Out of consideration to individuals and functions. Lean Administration projects rarely succeed from the inside out , but require external coaches to bring to light self-interests and put the process in the foreground.

You should however not be deterred by these difficulties . Especially with projects in Administration, the five success factors I so often stress  are:

  • Planning
  • Leadership commitment
  • Holistic approach
  • Resolute implementation /change in mindset
  • Measurement

The potential is large and success easy to achieve. You and your colleagues just have to really want it and, of course, start properly.

Michel Baudin‘s comments:

As many discussions of the “Lean office” do, Wiegand’s lumps together all activities other than production. Much of his letter is devoted to the standardization of office work, which he presents as essential to avoiding a skill shortage by increasing productivity. While a case can be made for the value of following documented procedures in transaction processing  like rental car issue and return, it is far-fetched for creative knowledge work like R&D.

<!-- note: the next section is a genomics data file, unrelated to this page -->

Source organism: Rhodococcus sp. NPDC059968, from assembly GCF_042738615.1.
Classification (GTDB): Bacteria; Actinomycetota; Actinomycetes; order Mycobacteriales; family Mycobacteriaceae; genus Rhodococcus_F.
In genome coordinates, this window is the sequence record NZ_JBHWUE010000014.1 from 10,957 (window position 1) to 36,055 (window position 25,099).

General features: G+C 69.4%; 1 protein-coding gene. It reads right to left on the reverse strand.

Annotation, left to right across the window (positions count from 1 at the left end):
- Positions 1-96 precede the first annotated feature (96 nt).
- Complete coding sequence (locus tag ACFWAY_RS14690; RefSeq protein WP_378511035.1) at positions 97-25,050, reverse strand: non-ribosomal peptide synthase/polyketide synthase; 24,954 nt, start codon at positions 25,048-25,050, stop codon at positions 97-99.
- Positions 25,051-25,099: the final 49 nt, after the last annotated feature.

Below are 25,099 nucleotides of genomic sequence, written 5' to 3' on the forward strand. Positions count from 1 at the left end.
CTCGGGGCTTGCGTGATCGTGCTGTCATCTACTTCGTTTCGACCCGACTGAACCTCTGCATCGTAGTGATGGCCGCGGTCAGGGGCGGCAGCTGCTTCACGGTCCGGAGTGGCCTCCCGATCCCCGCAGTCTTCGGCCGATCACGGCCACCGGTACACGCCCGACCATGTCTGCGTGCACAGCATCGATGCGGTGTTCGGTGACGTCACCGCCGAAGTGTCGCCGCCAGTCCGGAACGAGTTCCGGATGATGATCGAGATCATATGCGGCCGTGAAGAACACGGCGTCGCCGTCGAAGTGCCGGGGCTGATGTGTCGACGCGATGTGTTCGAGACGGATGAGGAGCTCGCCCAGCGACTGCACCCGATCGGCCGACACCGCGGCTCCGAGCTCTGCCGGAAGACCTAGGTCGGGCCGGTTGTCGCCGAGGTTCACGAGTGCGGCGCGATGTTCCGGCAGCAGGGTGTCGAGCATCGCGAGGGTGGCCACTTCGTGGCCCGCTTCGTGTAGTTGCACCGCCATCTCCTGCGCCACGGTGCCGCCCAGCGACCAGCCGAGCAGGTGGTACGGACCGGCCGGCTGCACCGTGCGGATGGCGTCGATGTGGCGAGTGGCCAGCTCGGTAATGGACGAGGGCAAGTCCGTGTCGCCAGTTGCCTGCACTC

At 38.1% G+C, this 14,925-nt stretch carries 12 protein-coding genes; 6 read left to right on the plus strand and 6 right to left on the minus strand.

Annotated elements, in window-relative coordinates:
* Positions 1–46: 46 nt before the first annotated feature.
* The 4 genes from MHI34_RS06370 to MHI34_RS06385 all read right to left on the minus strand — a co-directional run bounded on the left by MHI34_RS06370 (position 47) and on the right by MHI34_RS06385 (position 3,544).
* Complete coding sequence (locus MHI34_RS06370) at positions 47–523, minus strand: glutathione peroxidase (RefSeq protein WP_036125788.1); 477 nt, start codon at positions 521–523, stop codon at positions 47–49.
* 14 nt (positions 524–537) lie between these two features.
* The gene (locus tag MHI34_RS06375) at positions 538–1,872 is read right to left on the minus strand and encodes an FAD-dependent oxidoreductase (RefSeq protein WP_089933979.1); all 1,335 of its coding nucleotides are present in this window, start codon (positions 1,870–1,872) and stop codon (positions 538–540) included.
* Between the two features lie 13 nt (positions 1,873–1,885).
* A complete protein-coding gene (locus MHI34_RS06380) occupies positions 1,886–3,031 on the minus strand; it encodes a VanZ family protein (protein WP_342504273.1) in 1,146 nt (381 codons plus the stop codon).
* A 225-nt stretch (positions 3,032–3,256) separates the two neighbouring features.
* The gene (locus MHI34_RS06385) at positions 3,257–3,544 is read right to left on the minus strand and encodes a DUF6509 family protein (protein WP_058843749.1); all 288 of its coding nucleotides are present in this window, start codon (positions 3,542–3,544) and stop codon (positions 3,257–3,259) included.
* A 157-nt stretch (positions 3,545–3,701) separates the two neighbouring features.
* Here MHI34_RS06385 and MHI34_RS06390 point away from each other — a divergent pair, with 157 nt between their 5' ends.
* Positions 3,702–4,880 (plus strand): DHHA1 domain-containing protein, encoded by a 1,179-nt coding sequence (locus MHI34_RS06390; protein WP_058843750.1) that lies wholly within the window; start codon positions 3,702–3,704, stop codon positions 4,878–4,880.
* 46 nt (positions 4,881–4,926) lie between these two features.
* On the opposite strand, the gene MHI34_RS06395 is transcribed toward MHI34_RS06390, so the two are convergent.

In product development, it helps to have some discipline in managing the flow of projects through phases, with appropriate validation at various checkpoints, but there is little evidence that it is essential. The history of product development is replete with cases where all the procedures were in place but the products failed, and, on the contrary, of cases of product developers who broke the rules and succeeded.

Wiegand describes the transition from craft control to controlled, documented processes in production as a battle fought won in the past 20 to 30 years. I view it instead as a struggle that started with the industrial revolution about 1750 and is still going on, with the Lean approach to it being only the last of a long list. And it does not involve standardizing everything. If you have machines with controls that are visually obvious and mistake-proof, you don’t need instructions.